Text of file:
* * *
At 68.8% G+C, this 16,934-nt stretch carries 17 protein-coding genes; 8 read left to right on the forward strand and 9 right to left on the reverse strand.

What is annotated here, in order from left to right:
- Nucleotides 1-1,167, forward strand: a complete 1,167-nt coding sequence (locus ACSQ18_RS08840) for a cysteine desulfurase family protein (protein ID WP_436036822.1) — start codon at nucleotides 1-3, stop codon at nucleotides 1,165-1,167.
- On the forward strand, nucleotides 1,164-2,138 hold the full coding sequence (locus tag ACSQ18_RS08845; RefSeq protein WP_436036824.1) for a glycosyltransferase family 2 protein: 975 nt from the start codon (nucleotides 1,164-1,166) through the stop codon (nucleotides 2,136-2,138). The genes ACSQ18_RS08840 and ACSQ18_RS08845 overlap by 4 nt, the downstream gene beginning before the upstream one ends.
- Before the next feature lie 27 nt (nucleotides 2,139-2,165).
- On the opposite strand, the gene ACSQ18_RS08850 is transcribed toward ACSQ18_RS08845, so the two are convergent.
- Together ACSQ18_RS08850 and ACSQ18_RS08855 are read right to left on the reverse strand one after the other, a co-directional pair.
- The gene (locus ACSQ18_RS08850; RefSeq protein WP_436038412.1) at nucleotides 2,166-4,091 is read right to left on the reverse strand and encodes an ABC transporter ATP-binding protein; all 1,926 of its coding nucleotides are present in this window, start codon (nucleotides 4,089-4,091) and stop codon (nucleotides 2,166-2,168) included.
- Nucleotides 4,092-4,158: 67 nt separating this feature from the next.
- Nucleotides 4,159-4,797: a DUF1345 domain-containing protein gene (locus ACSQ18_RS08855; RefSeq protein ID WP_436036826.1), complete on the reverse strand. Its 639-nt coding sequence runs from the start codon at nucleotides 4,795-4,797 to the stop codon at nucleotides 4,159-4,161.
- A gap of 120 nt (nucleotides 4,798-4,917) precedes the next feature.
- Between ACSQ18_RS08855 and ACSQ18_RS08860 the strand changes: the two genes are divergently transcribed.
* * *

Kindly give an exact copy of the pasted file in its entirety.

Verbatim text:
At 68.8% G+C, this 16,934-nt stretch carries 17 protein-coding genes; 8 read left to right on the forward strand and 9 right to left on the reverse strand.

What is annotated here, in order from left to right:
- Nucleotides 1-1,167, forward strand: a complete 1,167-nt coding sequence (locus ACSQ18_RS08840) for a cysteine desulfurase family protein (protein ID WP_436036822.1) — start codon at nucleotides 1-3, stop codon at nucleotides 1,165-1,167.
- On the forward strand, nucleotides 1,164-2,138 hold the full coding sequence (locus tag ACSQ18_RS08845; RefSeq protein WP_436036824.1) for a glycosyltransferase family 2 protein: 975 nt from the start codon (nucleotides 1,164-1,166) through the stop codon (nucleotides 2,136-2,138). The genes ACSQ18_RS08840 and ACSQ18_RS08845 overlap by 4 nt, the downstream gene beginning before the upstream one ends.
- Before the next feature lie 27 nt (nucleotides 2,139-2,165).
- On the opposite strand, the gene ACSQ18_RS08850 is transcribed toward ACSQ18_RS08845, so the two are convergent.
- Together ACSQ18_RS08850 and ACSQ18_RS08855 are read right to left on the reverse strand one after the other, a co-directional pair.
- The gene (locus ACSQ18_RS08850; RefSeq protein WP_436038412.1) at nucleotides 2,166-4,091 is read right to left on the reverse strand and encodes an ABC transporter ATP-binding protein; all 1,926 of its coding nucleotides are present in this window, start codon (nucleotides 4,089-4,091) and stop codon (nucleotides 2,166-2,168) included.
- Nucleotides 4,092-4,158: 67 nt separating this feature from the next.
- Nucleotides 4,159-4,797: a DUF1345 domain-containing protein gene (locus ACSQ18_RS08855; RefSeq protein ID WP_436036826.1), complete on the reverse strand. Its 639-nt coding sequence runs from the start codon at nucleotides 4,795-4,797 to the stop codon at nucleotides 4,159-4,161.
- A gap of 120 nt (nucleotides 4,798-4,917) precedes the next feature.
- Between ACSQ18_RS08855 and ACSQ18_RS08860 the strand changes: the two genes are divergently transcribed.